San Francisco - A federal judge in New York has ordered Google to turn over to Viacom a database linking users of YouTube, the Web's largest video site by far, with every clip they have watched there.
The order raised concerns among users and privacy advocates that the online video viewing habits of tens of millions of people could be exposed. But Google and Viacom said they were hoping to come up with a way to protect the anonymity of YouTube viewers.
Viacom said that the information would be safeguarded by a protective order restricting access to the data to outside advisers, who will use it solely to press Viacom's $1 billion copyright suit against Google.
Still, the judge's order, which was made public late Wednesday, renewed concerns among privacy advocates that Internet companies like Google are collecting unprecedented amounts of private information that could be misused or could unexpectedly fall into the hands of third parties.
For every video on YouTube, the judge required Google to turn over to Viacom the login name of every user who watched it, and the address of their computer, known as an I.P., or Internet protocol, address. Both companies have argued that such data cannot be used to unmask the identities of individual users with certainty. But in many cases, technology experts and others have been able to link I.P. addresses to individuals using records of their online activities.
Google and Viacom said they had had discussions about ways to ensure the data is further protected to assure anonymity.
"We are disappointed the court granted Viacom's overreaching demand for viewing history," Catherine Lacavera, Google's senior litigation counsel, said in a statement. "We are asking Viacom to respect users' privacy and allow us to anonymize the logs before producing them under the court's order."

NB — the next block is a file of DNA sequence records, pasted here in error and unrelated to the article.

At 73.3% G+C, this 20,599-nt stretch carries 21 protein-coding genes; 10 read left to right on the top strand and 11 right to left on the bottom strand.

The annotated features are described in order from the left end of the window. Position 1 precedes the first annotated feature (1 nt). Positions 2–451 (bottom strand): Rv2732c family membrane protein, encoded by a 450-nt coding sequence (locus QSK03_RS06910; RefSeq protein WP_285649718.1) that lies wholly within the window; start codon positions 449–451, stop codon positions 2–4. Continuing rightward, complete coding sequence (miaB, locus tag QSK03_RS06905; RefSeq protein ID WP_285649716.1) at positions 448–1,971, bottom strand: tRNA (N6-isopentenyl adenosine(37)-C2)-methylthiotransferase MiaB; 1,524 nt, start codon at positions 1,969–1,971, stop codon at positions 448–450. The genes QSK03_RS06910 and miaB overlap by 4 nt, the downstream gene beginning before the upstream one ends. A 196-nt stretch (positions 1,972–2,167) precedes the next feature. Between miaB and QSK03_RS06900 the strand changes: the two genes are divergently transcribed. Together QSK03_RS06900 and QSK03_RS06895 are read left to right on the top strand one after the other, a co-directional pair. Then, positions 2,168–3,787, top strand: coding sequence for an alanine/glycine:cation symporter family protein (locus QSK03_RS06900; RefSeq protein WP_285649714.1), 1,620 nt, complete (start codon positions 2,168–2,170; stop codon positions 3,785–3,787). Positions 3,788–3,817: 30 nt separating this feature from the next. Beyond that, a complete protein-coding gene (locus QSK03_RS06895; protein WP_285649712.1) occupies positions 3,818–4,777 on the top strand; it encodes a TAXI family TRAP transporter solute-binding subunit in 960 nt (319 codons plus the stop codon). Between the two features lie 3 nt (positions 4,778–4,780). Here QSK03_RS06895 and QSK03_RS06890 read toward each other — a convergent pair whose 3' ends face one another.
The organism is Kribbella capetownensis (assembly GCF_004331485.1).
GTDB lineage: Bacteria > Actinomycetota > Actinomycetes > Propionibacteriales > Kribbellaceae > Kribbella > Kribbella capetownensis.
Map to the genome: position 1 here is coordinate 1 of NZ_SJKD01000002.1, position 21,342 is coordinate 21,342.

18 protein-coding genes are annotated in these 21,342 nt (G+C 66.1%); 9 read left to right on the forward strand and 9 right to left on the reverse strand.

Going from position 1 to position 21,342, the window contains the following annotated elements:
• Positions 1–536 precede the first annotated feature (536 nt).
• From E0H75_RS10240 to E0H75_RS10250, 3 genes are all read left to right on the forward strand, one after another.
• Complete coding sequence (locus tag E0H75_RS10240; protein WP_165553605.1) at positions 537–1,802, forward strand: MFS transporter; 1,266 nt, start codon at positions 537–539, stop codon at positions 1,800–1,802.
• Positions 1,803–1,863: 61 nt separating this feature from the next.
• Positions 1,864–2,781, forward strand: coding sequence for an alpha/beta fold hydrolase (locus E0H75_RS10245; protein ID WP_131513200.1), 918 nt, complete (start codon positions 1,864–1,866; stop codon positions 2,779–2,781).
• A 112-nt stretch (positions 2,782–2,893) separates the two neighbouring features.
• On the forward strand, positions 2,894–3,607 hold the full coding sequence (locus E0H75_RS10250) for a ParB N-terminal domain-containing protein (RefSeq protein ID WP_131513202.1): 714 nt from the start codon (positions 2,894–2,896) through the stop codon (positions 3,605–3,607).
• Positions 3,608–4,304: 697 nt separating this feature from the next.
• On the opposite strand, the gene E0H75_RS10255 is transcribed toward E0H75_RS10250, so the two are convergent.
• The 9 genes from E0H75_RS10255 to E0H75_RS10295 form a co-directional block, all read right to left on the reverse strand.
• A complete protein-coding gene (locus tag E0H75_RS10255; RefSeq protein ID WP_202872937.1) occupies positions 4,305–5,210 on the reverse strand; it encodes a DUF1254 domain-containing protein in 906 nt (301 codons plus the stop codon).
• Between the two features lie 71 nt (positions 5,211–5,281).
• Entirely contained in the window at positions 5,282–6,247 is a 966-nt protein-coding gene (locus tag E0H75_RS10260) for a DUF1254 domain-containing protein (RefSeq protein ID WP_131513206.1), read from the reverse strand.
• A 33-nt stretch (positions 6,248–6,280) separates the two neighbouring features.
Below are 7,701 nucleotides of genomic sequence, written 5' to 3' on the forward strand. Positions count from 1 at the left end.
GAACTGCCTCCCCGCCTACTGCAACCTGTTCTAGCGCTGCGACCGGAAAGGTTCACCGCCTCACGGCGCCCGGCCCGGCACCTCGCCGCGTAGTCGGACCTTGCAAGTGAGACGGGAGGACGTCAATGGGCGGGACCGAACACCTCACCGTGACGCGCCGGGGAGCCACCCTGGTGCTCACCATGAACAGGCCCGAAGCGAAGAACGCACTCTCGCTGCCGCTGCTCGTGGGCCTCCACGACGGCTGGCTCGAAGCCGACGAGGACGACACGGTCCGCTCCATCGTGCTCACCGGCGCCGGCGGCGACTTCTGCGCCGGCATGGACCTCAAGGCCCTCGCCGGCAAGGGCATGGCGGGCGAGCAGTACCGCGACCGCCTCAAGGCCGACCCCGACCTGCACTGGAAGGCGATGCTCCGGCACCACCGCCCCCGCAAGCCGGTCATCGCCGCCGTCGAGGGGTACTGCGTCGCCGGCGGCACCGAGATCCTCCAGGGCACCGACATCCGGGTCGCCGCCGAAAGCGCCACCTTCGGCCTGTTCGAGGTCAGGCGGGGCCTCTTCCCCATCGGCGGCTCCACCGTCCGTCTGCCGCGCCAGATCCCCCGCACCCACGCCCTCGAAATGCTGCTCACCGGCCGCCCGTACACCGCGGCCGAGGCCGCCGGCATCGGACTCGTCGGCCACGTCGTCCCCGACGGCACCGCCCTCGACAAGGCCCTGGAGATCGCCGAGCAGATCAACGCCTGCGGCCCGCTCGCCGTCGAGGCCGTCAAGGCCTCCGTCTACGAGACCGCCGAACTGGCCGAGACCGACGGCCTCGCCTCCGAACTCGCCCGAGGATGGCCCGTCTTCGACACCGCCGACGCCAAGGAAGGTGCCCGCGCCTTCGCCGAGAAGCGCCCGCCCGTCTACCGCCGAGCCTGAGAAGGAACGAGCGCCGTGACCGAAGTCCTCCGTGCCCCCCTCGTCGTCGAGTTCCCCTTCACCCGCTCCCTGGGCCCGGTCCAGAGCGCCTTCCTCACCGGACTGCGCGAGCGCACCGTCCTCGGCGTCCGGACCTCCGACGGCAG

Michael Fricklas, Viacom's general counsel said: "We are investigating techniques, including anonymization, to enhance the security of information that will be produced."
Mr. Fricklas added that Viacom would not have direct access to the information Google produces, and that its use would be strictly limited. Viacom would not, for example, be able to chase down users who illegally posted clips from "The Colbert Report" on YouTube.
"The information that is produced by Google is going to be limited to outside advisers who can use it solely for the purpose of enforcing our rights against YouTube and Google," Mr. Fricklas said. "I can unequivocally state that we will not use any of this information to enforce rights against end users."
In a letter sent Thursday, Google's lawyers asked their counterparts at Viacom to agree to allow Google to remove information from the data that could potentially be used to identify individuals.
"We request that plaintiffs agree that YouTube may redact usernames and I.P. addresses from the viewing data in the interests of protecting user privacy," wrote David H. Kramer, a partner at Wilson Sonsini Goodrich & Rosati. Viacom did not immediately respond to a request for comment on the letter.
Privacy advocates said they welcomed Viacom's commitment to using the information only for the purposes of the litigation, but they remained concerned about protecting user rights.
"Users should have the right to challenge and contest the production of this deeply private information," said Kurt Opsahl, senior staff lawyer at the Electronic Frontier Foundation. Such right is protected by law, he said.
Mr. Opsahl said that even records that did not include a user's login name and I.P. address might be able to be associated with specific individuals. He said he believed the judge's order violated the federal Video Privacy Protection Act.
Congress passed the law to protect the video rental records of individuals, after a newspaper disclosed the rental records of Robert H. Bork, then a Supreme Court nominee.
United States District Court Judge Louis L. Stanton, who is presiding over Viacom's lawsuit against Google and YouTube, said that Google could "cite no authority barring them from disclosing such information in civil discovery proceedings, and their privacy concerns are speculative." He said the information could help Viacom make its case.
"A markedly higher proportion of infringing-video watching may bear on plaintiff's vicarious liability claim, and defendants' substantial noninfringing use defense," he wrote.